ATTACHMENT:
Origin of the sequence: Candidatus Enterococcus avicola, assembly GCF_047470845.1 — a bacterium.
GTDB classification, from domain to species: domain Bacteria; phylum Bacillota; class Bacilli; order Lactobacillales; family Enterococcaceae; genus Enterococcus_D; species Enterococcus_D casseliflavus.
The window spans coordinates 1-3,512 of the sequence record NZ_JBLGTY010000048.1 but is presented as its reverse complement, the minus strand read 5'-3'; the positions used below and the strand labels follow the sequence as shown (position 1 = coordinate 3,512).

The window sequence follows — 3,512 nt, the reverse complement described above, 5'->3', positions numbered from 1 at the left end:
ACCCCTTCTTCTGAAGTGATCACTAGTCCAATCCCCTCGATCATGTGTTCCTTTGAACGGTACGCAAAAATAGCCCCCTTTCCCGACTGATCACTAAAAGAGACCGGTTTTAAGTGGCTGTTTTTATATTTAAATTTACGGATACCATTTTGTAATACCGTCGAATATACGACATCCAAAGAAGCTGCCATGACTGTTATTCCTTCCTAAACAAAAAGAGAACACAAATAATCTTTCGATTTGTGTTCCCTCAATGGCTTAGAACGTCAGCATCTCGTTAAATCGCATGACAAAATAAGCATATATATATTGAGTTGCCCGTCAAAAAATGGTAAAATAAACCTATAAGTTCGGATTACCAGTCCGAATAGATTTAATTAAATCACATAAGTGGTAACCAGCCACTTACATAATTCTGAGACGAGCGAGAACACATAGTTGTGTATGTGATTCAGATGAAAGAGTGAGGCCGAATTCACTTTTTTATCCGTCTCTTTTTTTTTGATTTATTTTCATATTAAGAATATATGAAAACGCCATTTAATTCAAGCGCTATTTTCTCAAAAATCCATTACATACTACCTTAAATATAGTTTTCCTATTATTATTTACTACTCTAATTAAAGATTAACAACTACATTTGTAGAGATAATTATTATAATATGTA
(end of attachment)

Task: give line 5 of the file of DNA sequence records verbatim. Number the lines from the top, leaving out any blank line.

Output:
ACCCCTTCTTCTGAAGTGATCACTAGTCCAATCCCCTCGATCATGTGTTCCTTTGAACGGTACGCAAAAATAGCCCCCTTTCCCGACTGATCACTAAAAGAGACCGGTTTTAAGTGGCTGTTTTTATATTTAAATTTACGGATACCATTTTGTAATACCGTCGAATATACGACATCCAAAGAAGCTGCCATGACTGTTATTCCTTCCTAAACAAAAAGAGAACACAAATAATCTTTCGATTTGTGTTCCCTCAATGGCTTAGAACGTCAGCATCTCGTTAAATCGCATGACAAAATAAGCATATATATATTGAGTTGCCCGTCAAAAAATGGTAAAATAAACCTATAAGTTCGGATTACCAGTCCGAATAGATTTAATTAAATCACATAAGTGGTAACCAGCCACTTACATAATTCTGAGACGAGCGAGAACACATAGTTGTGTATGTGATTCAGATGAAAGAGTGAGGCCGAATTCACTTTTTTATCCGTCTCTTTTTTTTTGATTTATTTTCATATTAAGAATATATGAAAACGCCATTTAATTCAAGCGCTATTTTCTCAAAAATCCATTACATACTACCTTAAATATAGTTTTCCTATTATTATTTACTACTCTAATTAAAGATTAACAACTACATTTGTAGAGATAATTATTATAATATGTA